Brian Clark from Copyblogger recently released a free report entitled The Lateral Action Guide to Becoming a Creative Entrepreneur. I just finished reading it and like most of Brian’s stuff, it was very good.
I was surprised though at one of his recommendations. He advised aspiring entrepreneurs to be self-centered.
He pointed to 37signals, a popular software company that’s become very successful by only creating products that they themselves would find useful. On page 14, he quoted the CEO, Jason Fried:
We just build stuff we want to use. If we need it, they need it.
It was surprising to see this principle from Brian because one of his main tenets is focusing on the needs of your audience. I was a little confused but as I read on, Brian demonstrated that self-centeredness and focusing on your audience doesn’t necessarily contradict each other.
If you’re like many bloggers, you’re in a niche that you’re passionate about. Therefore, you are part of the audience you aim to serve. If you can create something that will help you, it will probably help your audience too.
Consider one of Brian’s products, the popular Thesis theme for WordPress. As a writer that’s not skilled in tech or design, he could sympathize with the barriers writers face when publishing online. Therefore, he partnered with a designer to create an easy-to-use, attractive theme.
Here’s another example. Pat Flynn setup a blog as a reference tool to record his notes for an upcoming architecture test. He was not looking to make money. But because of his notes, his blog attracted traffic and multiple readers told him he should write an ebook. He wrote an ebook based on his notes, did some research about online marketing, and then started selling his book. Soon, his blog was earning him a full-time income. You can listen to his story here.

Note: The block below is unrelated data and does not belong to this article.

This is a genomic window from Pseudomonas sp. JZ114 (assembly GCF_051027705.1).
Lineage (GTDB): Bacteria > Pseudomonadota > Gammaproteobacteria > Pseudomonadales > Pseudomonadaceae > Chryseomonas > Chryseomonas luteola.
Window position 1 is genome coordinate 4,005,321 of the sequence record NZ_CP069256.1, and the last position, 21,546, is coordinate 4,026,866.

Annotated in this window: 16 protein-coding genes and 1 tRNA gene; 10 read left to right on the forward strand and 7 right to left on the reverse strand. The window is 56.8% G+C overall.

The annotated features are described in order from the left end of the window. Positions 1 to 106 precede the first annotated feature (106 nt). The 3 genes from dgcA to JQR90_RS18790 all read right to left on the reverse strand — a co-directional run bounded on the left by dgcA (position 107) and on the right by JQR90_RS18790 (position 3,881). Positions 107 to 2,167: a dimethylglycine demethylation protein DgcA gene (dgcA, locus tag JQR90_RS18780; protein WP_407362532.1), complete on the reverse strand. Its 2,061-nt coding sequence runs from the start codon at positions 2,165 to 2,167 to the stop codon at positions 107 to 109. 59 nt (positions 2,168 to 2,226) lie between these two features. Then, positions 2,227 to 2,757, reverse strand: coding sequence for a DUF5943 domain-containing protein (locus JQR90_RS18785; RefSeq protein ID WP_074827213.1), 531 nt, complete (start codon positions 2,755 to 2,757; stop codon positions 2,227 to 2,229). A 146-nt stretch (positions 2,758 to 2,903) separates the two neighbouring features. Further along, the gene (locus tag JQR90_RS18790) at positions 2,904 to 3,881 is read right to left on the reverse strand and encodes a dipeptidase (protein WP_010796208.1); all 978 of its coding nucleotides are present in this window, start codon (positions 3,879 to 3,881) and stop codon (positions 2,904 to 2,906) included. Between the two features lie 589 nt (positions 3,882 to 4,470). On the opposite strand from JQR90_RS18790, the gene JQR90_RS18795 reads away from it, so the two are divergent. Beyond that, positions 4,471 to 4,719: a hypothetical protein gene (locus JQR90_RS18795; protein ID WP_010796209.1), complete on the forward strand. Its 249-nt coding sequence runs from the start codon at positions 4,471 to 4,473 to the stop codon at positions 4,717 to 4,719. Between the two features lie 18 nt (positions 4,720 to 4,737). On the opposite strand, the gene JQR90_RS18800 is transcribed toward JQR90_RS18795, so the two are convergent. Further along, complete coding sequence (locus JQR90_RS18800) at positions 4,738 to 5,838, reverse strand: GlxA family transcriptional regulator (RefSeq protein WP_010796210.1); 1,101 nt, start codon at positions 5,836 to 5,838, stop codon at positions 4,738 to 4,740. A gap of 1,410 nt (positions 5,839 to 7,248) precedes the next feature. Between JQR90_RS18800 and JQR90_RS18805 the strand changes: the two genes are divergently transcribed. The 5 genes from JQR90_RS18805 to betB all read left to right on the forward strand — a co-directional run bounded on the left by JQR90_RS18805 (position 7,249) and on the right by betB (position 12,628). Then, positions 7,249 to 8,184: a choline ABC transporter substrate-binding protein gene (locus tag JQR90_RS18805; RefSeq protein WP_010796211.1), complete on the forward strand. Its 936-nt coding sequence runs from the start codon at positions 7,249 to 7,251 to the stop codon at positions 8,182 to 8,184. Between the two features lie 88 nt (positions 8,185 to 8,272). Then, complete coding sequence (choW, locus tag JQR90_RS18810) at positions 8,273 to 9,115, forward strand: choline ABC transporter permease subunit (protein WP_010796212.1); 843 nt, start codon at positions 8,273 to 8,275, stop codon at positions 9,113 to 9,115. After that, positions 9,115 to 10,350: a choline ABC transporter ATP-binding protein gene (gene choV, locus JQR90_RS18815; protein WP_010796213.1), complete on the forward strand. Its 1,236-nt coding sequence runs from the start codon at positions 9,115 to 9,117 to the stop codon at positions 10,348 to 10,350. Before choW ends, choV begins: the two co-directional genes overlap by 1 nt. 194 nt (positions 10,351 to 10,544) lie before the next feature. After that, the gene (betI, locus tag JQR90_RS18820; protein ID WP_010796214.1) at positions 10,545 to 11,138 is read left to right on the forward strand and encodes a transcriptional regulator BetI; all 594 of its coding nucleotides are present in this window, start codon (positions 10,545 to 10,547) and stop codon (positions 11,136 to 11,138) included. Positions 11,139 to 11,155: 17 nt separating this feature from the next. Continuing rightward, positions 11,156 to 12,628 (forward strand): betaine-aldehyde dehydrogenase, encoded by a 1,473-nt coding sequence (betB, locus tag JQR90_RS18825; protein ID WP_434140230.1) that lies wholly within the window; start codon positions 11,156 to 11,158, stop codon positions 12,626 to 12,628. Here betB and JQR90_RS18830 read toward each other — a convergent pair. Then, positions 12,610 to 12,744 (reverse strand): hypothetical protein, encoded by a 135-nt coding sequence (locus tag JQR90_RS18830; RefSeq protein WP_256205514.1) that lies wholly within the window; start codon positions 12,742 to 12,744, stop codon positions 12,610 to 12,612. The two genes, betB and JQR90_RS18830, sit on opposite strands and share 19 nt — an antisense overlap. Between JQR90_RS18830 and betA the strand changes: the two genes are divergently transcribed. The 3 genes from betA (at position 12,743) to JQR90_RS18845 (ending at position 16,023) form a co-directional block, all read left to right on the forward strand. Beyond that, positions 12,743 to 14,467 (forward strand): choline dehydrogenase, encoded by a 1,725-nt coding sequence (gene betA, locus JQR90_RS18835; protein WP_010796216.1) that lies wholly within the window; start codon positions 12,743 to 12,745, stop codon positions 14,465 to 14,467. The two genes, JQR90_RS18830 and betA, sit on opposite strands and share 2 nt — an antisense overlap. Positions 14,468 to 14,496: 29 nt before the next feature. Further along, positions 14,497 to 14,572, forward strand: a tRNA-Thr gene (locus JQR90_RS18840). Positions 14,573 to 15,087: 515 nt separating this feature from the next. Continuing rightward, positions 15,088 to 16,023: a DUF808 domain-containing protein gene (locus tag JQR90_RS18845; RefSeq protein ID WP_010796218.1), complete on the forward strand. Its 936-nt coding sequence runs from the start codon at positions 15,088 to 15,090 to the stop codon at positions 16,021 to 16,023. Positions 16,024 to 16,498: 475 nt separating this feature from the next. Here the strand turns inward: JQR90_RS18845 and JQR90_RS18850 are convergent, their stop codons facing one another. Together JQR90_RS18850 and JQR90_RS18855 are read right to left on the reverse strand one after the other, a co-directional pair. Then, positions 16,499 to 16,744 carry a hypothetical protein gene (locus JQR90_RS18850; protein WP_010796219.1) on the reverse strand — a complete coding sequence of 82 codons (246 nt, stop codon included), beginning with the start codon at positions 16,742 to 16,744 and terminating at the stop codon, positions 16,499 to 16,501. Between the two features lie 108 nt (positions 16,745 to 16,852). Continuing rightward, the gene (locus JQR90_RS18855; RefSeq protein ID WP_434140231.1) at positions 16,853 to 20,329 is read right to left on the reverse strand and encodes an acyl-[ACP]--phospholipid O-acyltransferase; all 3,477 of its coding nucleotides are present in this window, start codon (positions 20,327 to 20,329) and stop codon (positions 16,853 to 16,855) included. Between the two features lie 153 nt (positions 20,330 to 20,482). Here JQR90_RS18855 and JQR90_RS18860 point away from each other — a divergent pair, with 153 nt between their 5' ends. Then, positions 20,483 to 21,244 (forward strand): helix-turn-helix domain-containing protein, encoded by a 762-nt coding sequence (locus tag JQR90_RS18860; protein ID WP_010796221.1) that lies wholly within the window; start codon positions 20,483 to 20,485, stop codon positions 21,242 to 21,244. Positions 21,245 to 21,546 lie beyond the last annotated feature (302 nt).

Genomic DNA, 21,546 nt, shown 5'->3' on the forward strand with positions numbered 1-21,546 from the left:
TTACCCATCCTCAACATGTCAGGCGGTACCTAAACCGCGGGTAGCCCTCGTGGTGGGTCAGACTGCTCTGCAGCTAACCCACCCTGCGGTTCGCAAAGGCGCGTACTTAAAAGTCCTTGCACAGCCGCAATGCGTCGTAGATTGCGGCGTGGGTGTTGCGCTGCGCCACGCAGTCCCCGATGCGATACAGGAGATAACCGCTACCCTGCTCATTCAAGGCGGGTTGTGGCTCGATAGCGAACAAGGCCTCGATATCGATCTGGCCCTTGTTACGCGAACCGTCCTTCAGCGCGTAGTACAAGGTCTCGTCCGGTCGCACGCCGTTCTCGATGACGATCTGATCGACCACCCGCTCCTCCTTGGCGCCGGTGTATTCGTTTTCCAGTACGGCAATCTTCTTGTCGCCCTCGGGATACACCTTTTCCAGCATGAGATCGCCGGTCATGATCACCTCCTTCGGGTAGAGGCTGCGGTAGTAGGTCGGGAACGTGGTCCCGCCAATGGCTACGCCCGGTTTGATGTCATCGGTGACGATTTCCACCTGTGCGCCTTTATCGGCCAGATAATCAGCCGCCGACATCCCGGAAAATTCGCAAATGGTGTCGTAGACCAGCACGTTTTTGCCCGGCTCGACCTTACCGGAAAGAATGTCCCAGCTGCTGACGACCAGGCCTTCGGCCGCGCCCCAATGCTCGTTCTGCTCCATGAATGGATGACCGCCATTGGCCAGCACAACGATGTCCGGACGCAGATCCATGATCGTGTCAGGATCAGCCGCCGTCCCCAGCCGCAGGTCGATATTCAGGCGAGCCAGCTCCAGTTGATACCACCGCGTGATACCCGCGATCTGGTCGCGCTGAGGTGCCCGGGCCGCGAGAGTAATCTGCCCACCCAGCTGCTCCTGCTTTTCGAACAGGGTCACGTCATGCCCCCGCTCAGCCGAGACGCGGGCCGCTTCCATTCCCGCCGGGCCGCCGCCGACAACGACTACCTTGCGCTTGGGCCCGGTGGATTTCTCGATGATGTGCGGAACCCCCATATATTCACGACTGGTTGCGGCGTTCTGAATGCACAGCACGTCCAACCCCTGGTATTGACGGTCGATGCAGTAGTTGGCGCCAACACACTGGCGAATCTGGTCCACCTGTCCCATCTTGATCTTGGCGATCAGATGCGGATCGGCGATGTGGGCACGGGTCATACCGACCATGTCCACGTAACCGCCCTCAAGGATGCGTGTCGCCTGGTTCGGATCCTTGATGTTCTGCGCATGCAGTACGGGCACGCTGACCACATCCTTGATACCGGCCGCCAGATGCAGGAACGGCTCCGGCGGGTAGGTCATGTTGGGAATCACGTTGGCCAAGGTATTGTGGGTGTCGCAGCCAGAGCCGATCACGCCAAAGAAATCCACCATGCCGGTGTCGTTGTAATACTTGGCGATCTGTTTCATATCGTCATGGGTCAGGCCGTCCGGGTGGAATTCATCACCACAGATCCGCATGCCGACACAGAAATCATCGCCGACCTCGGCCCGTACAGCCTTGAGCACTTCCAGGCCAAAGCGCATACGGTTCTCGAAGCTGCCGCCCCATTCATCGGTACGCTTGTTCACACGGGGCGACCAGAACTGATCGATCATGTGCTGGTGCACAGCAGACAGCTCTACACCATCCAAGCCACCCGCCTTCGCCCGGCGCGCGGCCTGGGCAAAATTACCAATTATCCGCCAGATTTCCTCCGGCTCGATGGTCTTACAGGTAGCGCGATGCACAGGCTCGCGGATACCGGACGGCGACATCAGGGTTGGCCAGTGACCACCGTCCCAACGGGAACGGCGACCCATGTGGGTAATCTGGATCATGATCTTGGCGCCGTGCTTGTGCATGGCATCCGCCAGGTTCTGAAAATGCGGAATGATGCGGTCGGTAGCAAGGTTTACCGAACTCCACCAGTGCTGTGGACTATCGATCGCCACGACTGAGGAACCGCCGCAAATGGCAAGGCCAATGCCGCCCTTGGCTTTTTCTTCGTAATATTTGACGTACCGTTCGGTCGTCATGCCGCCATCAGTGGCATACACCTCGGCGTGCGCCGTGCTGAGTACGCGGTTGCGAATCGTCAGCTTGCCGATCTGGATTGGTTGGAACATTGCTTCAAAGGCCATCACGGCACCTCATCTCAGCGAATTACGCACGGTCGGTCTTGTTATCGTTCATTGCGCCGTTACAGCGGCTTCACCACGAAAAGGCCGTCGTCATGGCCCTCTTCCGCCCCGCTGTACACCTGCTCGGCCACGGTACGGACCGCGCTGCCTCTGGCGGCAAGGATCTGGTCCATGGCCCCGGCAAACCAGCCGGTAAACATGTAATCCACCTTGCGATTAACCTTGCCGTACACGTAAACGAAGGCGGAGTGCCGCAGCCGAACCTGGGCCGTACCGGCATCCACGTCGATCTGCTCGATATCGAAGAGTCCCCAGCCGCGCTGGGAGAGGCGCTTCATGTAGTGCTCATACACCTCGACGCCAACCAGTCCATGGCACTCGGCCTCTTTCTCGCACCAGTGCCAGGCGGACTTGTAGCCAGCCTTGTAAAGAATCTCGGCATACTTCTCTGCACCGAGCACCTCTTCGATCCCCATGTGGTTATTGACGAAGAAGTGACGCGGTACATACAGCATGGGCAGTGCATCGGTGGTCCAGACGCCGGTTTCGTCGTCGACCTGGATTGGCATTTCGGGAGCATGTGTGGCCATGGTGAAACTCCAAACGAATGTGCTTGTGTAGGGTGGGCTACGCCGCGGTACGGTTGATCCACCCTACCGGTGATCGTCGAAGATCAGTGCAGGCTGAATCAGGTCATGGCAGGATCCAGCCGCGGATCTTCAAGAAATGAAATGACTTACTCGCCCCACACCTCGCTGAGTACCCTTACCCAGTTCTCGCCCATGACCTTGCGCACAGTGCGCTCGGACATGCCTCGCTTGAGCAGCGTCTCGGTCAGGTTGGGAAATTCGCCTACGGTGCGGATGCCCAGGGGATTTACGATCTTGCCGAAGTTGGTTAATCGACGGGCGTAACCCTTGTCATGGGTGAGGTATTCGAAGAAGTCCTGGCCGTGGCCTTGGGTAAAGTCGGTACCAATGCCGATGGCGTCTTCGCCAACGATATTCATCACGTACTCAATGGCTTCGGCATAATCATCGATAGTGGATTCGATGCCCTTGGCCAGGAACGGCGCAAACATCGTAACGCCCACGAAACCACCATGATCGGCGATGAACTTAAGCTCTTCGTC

I read somewhere in an interview that Perez Hilton, the popular celeb gossip blogger, blogs for himself and doesn’t really focus on traffic. He said he would blog even if no one was reading his site. That’s how much he enjoys writing and following celebrities. And there must be many other celeb gossip fans since his blog is one of the most trafficked sites on the planet.
I looked back at my best posts on various blogs and found that I wrote many of them as warnings to myself. For example, I reread this post when I’m tempted to overextend myself and manage too many blogs. And I wrote this post to increase my patience and to remind myself that successful blogging is a long-term project.
It can often be hard to figure out what your audience wants. But if you consider your own needs, you might just find that they are similar to your audience’s needs.
What do you think about the self-centered principle?
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